Tag Archives: Apparel

China Trip Post 1 – The Overview


I am back home safe from my trip to China, completely unscathed by Maoism, Red Guards, and dangerous drinking water. I don’t mean to get so personal so quickly, but I kid you not, I was never forced to use Imodium. Not once.

How then shall I regale you, dear reader, with pithy, yet poignant stories of my travels to the Orient? Let me break it down for you.

I will be writing four posts on my trip to China. This first post is a clear-cut recap of my trip. The second post will be dedicated to a discussion I had with Roger, one of the big wigs at Nike in Hong Kong. Roger provided incredible insight into the world of Nike’s manufacturing and supply chain in China. The third post will detail my trip to a garment factory in Cixi City, north of Shanghai. Here you will encounter my fearless factory fixer Phil, who turned out to be one of my favorite folks. And the fourth will document one of the most beautiful places I have ever laid eyes upon. 

With that out of the way, let’s get to it…

I am not a travel writer. Actually, I am not a writer, period. But I am certainly not a travel writer. Good travel writing requires measures of vocabulary, wit, and endurance that I simply do not posses. J. Maarten Troost has all three in abundance. A few years ago, he wrote a book about his trip to China, which is aptly titled “Lost on Planet China.” As one may assume, Troost weaves a sidesplitting tale of his bumbles around China, making all sorts of cultural errors, eating live squid, accidentally finding himself in a brothel and a gay bar in the same week, and barely making it out alive. In short, China utterly bewildered – nay, bamboozled – him.

Like Troost, I was also a bit perplexed by China, though I experienced far fewer mishaps – which is a good thing, not because I renounce adventure, but because I wouldn’t be able to twist the mishaps into Troost-like comedy. But, I am very glad I went. While it would be incredibly foolish of me to say that the quick trip to China deciphered all the intricate riddles of the world’s most populous country, I do believe I have a much better feel for the place.

Here are the basics: I flew from San Francisco to Hong Kong with 15 teenagers who would be embarking on amazing adventures of their own with Rustic Pathways. Once I connected them with their in-country program leader, I ran out of the airport and into the humid arms of Hong Kong, who took me on a dreamlike, head-spinning tour.  I mostly just walked around with my head tilted all the way back and my mouth gaping open in awe. It is a very… vertical city.

After meeting with Roger and stumbling around Hong Kong for a few more days, I flew to Shanghai to meet Phil, who took me to Cixi City, about three hours north of Shanghai. There, I toured two garment factories and fell in love with Phil. I then took the bus back to Shanghai where I had only enough time to take pictures of tall buildings and walk on the Bund before taking the zippy maglev train to the airport. And when I say zippy, I mean it is one of the world’s fastest trains and topped out at 431 km/h on my journey. I have no idea how fast that is in real measurement, but it felt quite expeditious.


After peeling myself out of my seat, I boarded a plane that seemed to only travel half the speed I had just accustomed myself to. I landed in Guilin (finally!), where I spent a week exploring its environs, taking in some of the most picturesque scenery I have ever witnessed.  I also hung out with young people in hip hostels.  Which means I was forced to drink flaming Sambuca on the fourth of July.  U!S!A! U!S!A!

Then I flew back to Hong Kong, picked up 15 teenagers, and then flew home.  It was indeed a whirlwind trip, and I am still recovering, but amazing blog posts are headed your way very soon!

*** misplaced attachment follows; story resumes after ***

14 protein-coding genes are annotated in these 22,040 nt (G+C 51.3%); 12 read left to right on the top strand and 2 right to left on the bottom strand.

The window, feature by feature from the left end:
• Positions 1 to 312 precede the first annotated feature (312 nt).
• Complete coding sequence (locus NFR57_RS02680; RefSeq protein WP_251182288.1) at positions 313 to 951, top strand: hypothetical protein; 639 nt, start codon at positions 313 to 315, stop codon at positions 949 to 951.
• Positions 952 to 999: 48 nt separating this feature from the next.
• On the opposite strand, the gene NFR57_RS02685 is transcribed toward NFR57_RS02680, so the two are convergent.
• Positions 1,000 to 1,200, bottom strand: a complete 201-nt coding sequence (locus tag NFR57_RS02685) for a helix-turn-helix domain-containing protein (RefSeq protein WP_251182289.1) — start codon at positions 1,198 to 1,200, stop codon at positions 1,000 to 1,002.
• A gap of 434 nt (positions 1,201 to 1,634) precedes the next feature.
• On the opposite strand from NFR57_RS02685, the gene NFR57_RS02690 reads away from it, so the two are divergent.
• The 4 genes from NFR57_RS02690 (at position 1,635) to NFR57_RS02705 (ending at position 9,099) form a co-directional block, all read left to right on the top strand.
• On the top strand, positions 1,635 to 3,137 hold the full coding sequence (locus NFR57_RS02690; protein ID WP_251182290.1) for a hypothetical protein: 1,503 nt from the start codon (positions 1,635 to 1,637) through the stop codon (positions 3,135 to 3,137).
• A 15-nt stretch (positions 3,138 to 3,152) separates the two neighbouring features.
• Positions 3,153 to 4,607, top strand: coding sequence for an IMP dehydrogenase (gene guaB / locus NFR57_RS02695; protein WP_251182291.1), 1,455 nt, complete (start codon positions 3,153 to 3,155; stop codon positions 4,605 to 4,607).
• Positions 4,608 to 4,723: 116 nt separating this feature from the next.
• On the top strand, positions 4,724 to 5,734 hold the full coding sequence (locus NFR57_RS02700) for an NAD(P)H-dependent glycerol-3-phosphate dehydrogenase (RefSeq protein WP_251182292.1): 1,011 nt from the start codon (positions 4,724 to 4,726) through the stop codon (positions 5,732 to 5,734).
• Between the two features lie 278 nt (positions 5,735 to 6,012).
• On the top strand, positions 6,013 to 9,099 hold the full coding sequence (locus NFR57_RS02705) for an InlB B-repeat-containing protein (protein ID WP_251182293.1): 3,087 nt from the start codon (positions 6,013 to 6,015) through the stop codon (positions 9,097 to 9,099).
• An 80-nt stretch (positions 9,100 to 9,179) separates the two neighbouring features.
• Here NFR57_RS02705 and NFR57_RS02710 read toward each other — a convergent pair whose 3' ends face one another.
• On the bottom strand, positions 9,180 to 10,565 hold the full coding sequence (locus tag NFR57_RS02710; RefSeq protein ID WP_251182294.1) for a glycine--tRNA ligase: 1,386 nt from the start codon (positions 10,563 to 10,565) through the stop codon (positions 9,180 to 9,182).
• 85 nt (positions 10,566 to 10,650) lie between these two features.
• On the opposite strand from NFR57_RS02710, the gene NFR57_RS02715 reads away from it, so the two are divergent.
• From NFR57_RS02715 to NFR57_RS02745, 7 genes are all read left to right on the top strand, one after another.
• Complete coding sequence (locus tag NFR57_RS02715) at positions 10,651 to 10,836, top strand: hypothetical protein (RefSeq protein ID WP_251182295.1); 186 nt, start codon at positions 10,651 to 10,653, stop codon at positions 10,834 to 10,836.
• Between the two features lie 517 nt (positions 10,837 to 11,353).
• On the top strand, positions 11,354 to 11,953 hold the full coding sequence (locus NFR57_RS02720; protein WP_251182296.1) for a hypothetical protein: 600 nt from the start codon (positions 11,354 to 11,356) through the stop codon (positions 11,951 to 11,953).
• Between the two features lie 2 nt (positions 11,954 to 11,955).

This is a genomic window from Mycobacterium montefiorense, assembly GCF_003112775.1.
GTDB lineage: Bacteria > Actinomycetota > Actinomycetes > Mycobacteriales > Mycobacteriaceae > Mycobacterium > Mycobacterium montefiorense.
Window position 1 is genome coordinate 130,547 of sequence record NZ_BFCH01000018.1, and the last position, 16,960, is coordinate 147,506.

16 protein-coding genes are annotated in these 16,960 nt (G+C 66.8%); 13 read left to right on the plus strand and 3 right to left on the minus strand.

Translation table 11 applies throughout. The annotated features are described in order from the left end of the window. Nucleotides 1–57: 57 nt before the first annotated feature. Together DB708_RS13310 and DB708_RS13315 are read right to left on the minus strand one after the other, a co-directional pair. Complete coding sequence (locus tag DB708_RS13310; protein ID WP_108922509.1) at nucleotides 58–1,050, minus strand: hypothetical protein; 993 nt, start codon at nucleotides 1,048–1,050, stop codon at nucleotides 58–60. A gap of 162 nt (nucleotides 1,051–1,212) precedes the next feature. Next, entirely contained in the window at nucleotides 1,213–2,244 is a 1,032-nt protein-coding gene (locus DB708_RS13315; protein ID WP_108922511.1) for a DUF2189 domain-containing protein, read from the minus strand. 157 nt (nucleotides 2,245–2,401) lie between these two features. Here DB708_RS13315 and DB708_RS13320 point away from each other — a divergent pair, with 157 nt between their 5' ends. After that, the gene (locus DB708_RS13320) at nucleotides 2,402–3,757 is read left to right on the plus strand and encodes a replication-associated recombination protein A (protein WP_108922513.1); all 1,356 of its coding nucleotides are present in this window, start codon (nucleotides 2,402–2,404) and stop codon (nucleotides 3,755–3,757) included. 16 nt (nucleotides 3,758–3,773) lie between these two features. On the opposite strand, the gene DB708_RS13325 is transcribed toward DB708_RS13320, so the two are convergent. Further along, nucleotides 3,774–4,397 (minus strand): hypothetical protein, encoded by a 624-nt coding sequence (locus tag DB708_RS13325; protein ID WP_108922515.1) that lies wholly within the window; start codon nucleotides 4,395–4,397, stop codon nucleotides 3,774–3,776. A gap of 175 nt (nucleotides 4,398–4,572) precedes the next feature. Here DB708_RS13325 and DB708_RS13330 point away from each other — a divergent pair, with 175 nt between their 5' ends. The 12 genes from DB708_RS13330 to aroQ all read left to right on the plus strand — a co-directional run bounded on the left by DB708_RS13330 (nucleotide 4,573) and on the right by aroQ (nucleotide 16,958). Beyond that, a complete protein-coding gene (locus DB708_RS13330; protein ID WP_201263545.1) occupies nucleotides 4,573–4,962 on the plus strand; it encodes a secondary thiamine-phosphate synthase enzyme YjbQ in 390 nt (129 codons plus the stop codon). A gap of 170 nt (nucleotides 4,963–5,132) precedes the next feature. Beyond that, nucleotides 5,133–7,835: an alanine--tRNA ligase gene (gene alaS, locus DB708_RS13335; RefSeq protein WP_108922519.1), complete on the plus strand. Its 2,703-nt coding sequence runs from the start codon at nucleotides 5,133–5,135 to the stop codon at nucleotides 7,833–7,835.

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I’m going to China. No, seriously. I am going in five days.

Dear faithful readers, the Made in China Project is back!  In reality, it never went anywhere.  I have not crumbled under the pressure of not buying Chinese-made goods!  I have stuck to my New Year’s Resolution and am still living Chinese goods free (mostly, my few accidental transgressions will be chronicled soon).

My last post back in March announced that the Great Purge was near.  The Great Purge did not happen.  But life did happen.  In early March, my girlfriend and I split up.  As you could imagine, this took its emotional toll.  The last thing I wanted to do was go through my apartment and tear it to shreds.  Good news though, she and I are still friends, and she is still a fan of the Made in China Project!

I apologize for the absence, but I am back… back in a big way.  I have very exciting news.  I am going to China!  No seriously.  I am going to China in five days.

Here’s the deal.  There is a company called Rustic Pathways that takes high school kids and dumps them in “rustic” locales around the world for the summer.  Apparently traveling to amazing foreign places is supposed to wildly affect your outlook on life.  Whatever. 

Anyway, I applied for a job with them back around Christmas time.  They called me a few weeks ago and asked me if I would be interested in taking a group of kids to China.  I asked them if they had read my blog, because the timing and location of their job offer was just too damn perfect.  They hadn’t.  Whatever.

So I am going to China.  Just applied for my visa a few days ago.  Here is the icing on the cake, the fortune in the cookie: I was hired as a Flight Leader.  I am only responsible to get the kids back and forth from San Francisco to Hong Kong.  The kids join up with Program Leaders in country.  They are the ones that do all the heavy lifting of looking after kids.  Me?  I’m free for 10 days until I have to take them back home.  What shall I do with all the free time?

Since getting the invite, I have done a bit of networking and favor asking.  I found a few people who live in China who are willing to take me to some factories and give me a tour!  So far, I have a footwear tour in Hong Kong set up (with a big company that you have definitely heard of), as well as two tours at textile and apparel factories in Shanghai.

I am stoked out of my mind, but reader, be warned.  I cannot promise anything.  I can promise that I will take some pretty pictures of me gallivanting around China.  I can’t promise that the factory tours will happen, or if I will be able to take pictures.  This is China, they are an authoritarian state.  I will be trying my best; I want to bring you the goods.  But we will have to see what happens.

Full Disclosure:  I can’t disclose who has helped me get the tours because I don’t want to annoy their employers.  Sorry.  Also, Rustic Pathways is not endorsing me in any way.

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90% of my Shoes were Made in China